(c) Mike Sudoma/SOI Foundation

By Aaron Hoyle

Climate Guides is a non-profit organization, based in Vancouver, that aims to build climate leaders by creating and supporting opportunities for youth to engage in climate action within their communities. They launched in 2018 with the goal of equipping youth with the skills, networks, resources, and opportunities they need to pursue climate change solutions. Climate Guides fosters climate conscious communities that are grounded in youth empowerment and encourage optimistic action.

Co-founders Caroline Merner and Marina Melanidis see youth as climate leaders, and their programs are aimed at building the capacity of young people to effectively address climate change.

In the beginning, Merner and Melanidis saw a problem: young people around them cared about acting on climate change, but didn’t know how to act to effect change. Climate Guides aims to address the problem by creating a system that guides youth towards climate change actions, by partnering young volunteers with professionals in the climate action space. At the same time, the organization emphasizes community building, with the hopes that a group dynamic might instill a sense of optimism into the familiar doom-and-gloom of climate action.

The cornerstone of Climate Guides is their mentorship program. The program groups young mentees with experienced professionals. Mentees develop climate action projects, while mentors are given the opportunity to put their experience to use in guiding projects. Mentees participate in skills-building workshops, and are offered access to seed funding from Taking IT Global #RisingYouth grants.

Mentors can act as sounding boards, or point mentees to resources and information that they might not have been aware of. Oftentimes, mentors can share their own experience as a young person trying to act on climate, and offer advice to mentees going through the same thing. By building a supportive climate community, Climate Guides looks to address the isolation that many feel working in climate action.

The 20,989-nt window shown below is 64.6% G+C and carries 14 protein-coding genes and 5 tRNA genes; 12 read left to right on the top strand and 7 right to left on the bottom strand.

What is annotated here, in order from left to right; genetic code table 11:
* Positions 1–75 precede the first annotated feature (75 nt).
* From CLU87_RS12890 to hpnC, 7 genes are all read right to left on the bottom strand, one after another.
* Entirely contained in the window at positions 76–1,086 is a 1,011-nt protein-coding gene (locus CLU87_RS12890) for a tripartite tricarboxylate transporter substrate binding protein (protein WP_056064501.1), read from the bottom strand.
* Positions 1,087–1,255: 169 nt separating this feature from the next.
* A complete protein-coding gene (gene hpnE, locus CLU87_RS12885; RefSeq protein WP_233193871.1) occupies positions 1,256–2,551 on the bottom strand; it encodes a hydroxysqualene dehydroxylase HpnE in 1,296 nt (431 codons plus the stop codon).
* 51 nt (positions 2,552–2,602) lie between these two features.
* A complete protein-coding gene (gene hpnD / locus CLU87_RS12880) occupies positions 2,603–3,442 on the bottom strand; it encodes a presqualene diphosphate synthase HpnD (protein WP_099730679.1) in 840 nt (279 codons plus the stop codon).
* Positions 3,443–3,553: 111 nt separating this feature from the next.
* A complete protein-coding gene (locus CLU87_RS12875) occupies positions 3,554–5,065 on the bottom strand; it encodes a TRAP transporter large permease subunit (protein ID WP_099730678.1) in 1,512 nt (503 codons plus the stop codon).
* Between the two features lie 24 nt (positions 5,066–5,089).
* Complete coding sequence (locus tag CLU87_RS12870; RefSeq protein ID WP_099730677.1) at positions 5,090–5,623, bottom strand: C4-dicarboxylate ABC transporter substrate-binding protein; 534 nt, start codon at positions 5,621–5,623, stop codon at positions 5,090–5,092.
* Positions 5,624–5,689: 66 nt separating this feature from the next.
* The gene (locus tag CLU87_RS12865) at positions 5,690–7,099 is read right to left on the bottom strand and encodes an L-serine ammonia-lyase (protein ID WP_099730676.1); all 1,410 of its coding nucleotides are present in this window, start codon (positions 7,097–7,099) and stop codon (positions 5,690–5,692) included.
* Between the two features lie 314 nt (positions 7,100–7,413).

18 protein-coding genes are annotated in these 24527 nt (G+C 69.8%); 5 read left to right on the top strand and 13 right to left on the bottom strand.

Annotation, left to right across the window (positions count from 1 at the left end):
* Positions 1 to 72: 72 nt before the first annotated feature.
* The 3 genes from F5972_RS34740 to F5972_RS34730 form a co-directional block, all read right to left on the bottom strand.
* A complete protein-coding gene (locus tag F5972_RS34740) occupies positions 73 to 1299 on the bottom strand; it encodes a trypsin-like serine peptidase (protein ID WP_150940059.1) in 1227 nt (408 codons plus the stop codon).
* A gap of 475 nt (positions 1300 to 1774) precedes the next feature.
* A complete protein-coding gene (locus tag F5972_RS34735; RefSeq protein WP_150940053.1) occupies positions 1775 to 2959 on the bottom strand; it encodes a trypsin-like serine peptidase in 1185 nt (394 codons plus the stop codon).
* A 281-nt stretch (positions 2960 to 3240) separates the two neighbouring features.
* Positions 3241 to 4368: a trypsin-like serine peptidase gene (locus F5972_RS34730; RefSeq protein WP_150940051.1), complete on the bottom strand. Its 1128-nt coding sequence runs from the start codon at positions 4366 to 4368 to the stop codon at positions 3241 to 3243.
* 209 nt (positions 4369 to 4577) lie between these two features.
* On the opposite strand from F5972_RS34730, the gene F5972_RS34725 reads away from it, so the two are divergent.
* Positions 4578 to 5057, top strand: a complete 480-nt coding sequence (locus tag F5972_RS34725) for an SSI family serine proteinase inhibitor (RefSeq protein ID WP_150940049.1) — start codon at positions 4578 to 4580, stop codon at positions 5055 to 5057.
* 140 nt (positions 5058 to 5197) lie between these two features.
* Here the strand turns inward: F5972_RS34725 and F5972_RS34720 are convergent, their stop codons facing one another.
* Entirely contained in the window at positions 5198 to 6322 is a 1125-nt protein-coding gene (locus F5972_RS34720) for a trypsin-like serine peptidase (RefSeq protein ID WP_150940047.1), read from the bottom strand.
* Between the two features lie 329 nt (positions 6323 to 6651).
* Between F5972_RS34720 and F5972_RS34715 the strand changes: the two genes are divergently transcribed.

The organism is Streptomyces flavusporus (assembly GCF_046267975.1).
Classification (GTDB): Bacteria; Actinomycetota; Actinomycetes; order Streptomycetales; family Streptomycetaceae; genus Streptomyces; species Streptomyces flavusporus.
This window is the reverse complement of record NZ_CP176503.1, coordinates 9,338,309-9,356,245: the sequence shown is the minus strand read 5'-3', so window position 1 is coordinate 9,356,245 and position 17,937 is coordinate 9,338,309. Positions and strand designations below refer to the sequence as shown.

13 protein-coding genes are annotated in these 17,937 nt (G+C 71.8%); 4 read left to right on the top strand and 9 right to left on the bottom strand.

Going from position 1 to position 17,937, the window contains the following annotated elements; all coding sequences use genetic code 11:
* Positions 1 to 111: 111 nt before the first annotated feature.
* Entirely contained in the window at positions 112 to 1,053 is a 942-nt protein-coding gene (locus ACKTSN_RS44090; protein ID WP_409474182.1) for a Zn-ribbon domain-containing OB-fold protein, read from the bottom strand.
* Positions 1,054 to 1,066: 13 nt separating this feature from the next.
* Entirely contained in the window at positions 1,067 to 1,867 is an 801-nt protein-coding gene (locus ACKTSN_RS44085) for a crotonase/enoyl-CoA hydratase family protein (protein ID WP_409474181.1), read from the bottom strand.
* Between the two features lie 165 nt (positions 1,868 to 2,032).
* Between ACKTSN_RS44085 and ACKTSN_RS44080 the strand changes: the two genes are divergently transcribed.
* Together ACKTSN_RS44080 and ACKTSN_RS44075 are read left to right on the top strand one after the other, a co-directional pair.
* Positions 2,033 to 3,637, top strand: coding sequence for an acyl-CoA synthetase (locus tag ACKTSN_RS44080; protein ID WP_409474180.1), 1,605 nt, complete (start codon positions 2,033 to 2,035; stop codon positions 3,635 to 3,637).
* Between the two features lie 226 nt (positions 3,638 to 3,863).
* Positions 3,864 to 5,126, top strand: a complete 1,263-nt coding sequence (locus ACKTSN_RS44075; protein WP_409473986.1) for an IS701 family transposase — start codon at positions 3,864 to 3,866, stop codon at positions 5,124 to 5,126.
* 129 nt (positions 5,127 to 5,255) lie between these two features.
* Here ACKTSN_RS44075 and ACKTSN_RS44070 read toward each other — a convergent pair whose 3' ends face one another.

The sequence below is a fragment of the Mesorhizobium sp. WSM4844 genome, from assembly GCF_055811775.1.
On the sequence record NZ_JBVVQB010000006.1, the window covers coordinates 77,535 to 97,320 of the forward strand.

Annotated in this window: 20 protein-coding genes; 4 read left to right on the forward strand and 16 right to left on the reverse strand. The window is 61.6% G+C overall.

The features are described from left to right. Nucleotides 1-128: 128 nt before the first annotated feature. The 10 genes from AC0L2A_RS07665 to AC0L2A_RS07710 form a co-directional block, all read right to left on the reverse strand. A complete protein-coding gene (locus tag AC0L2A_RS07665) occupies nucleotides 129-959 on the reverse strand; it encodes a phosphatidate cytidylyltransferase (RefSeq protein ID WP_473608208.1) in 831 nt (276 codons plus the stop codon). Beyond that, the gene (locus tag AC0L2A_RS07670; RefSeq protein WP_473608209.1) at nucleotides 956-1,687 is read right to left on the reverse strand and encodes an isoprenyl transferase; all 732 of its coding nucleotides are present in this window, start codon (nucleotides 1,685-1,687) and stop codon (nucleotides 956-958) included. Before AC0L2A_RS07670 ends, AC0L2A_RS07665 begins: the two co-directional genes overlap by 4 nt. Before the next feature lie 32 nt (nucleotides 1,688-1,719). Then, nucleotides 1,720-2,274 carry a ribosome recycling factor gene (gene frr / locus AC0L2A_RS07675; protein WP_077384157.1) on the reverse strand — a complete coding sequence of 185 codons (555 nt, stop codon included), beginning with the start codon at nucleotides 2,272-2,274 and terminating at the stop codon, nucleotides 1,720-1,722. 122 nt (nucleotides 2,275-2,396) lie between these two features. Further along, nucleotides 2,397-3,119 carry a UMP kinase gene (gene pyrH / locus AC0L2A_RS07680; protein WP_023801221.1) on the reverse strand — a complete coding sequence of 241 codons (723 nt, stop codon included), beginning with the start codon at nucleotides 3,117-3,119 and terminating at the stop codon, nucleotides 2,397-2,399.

One mentee, Celia Walker, aims to communicate the relationship between human and planetary health. To accomplish her objective, she interviewed physicians about how they saw the impact of climate change on health of their patients, and produced a video framing climate change as a health issue. Her mentor, Amy Lubik, introduced her to physicians through the Canadian Association of Physicians for the Environment. Another mentee, Paul Takayesu, is working with his mentor, David Isaac (Wugadusk), to install solar panels to power the community of Fisher River Cree Nation.

Lessons learned

Climate Guides originally launched with the intention of only being a mentorship program. However, as the organization grew, Merner and Melanidis experienced firsthand a range of barriers to youth engagement in climate action, beyond just access to networks.

First, community is key. The pilot mentorship program had a one-to-one mentor-mentee model, from which several strong relationships and projects emerged. However, the strong community that Climate Guides aimed to build among mentees was slow in materializing. Merner and Melanidis aim to address this shortcoming in their second mentorship program by emphasizing the importance of community building. This time around mentees will be grouped together into climate action teams to design and build climate solutions.

Second, Climate Guides identified the need for improved funding and grant literacy among young climate leaders. Writing a grant proposal is a skill, which is not often taught. In the second mentorship program, mentees will be coached through the grant proposal writing process.

What’s next?

Although the mentorship program will continue into the future, Climate Guides is also exploring other ways to help young people engage in climate action. Possibilities include facilitating youth consultations, skills development workshops, or job shadowing programs. The organization also aims to go beyond the borders of Vancouver and help youth in other communities set up their own mentorship programs. At the moment, Climate Guides is working on an international storytelling project, which will launch soon.

It’s an exciting time for the young organization; Climate Guides has experienced major growth since their inception, and have exciting plans for the future after learning valuable lessons about youth engagement and climate action.